China’s President Xi Jinping on Monday announced a $60 billion fund for Africa. Addressing the inaugural session of the 3rd Forum on China-Africa Cooperation in Beijing, attended by nearly every African nation, Xi said the funds would be used “to boost industry, counter hunger and enhance security”.
Perhaps in a nod to increasing concerns about China co-opting or coercing nations through a debt trap, whereby Beijing gives substantial loans to poor nations and then extracts political and strategic mileage when these countries struggle to repay, Xi said $15 billion of the $60 billion on offer would be disbursed as aid or interest-free and/or concessional loans.
To sweeten the deal, he also said China would encourage settlements in local currency. China already has large investments in Africa, and in return has mining and exploration rights in several nations in the resource-rich continent. It also has its first overseas military base in Djibouti.
India too has been wooing Africa aggressively, but is aware that it cannot compete with China’s economic largesse. New Delhi has taken the route of cultural and people-to-people connections and offering human resources development.
It has also launched initiatives like the International Solar Alliance, which aims to empower smaller nations in need of electricity, and funds infrastructural and agricultural projects. Chinese newspapers point out that while Xi is pushing for new free trade zones in Africa, PM Modi is seen donating 200 cows to Rwanda in a symbolic gesture towards President Kagame’s rural development scheme during his recent African tour. Similarly, while China has set up a military base in Djibouti, India trains bureaucrats, police and military officials from several African nations.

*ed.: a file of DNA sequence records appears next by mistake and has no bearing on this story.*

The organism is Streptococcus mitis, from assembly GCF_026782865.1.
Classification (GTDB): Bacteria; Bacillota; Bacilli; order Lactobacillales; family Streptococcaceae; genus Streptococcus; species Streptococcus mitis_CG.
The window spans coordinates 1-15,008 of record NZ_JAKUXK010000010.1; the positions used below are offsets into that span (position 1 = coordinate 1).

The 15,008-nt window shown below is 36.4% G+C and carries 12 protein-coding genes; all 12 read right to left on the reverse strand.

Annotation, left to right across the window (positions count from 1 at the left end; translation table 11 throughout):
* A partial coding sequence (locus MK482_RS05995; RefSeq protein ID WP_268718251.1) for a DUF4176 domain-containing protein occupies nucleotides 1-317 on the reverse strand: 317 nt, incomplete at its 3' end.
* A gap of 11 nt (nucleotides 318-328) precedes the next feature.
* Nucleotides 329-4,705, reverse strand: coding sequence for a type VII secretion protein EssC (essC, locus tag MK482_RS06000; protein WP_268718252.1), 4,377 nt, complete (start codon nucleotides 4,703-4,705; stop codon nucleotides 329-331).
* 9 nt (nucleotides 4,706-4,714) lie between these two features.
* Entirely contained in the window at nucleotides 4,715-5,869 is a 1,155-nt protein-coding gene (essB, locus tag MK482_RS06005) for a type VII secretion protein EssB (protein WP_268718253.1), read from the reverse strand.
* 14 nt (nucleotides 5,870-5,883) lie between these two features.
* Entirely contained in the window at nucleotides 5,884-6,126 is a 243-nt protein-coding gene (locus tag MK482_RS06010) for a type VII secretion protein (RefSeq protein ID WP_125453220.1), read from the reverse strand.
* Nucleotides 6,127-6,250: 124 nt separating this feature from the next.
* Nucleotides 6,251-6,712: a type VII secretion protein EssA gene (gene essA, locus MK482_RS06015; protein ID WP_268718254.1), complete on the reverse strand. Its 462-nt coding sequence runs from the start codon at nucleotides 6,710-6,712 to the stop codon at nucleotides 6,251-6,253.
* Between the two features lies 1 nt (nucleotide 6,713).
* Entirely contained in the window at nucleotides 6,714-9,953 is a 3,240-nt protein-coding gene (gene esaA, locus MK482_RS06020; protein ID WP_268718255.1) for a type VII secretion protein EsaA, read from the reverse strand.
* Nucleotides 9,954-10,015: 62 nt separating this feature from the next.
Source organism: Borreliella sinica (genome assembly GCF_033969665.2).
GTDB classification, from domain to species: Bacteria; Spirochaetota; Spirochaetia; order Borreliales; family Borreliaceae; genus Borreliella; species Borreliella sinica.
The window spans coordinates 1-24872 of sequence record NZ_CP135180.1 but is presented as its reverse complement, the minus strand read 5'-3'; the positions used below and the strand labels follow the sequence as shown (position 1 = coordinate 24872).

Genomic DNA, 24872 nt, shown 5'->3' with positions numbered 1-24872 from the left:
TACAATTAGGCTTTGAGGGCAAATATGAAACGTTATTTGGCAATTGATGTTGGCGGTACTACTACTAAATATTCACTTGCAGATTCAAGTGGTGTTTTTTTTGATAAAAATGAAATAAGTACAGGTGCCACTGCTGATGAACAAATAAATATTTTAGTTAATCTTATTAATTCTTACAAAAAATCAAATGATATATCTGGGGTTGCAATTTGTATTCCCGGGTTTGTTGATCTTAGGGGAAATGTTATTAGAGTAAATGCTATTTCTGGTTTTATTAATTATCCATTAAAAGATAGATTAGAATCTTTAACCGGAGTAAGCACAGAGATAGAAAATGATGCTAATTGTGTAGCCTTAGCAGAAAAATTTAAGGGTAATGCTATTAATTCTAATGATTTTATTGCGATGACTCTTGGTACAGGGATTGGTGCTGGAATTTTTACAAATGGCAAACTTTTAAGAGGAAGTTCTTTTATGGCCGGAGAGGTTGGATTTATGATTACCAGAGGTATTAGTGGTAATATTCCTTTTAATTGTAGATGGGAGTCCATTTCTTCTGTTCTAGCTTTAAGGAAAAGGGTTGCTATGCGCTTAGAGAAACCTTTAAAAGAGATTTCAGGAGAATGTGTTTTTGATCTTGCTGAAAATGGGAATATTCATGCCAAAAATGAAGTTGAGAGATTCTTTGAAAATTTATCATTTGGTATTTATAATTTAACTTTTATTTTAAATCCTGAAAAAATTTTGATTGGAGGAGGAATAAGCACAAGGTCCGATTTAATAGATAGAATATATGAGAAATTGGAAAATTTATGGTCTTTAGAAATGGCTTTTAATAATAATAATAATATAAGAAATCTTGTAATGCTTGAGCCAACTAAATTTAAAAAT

As Tanzanian PM Kassim Majaliwa put it, “India may not be building all the hospitals in Africa, like China is, but it is training all the doctors and nurses in the continent.” For now, Africa can have its cake and eat it too. But it will be interesting to see what happens when China starts calling in its debts.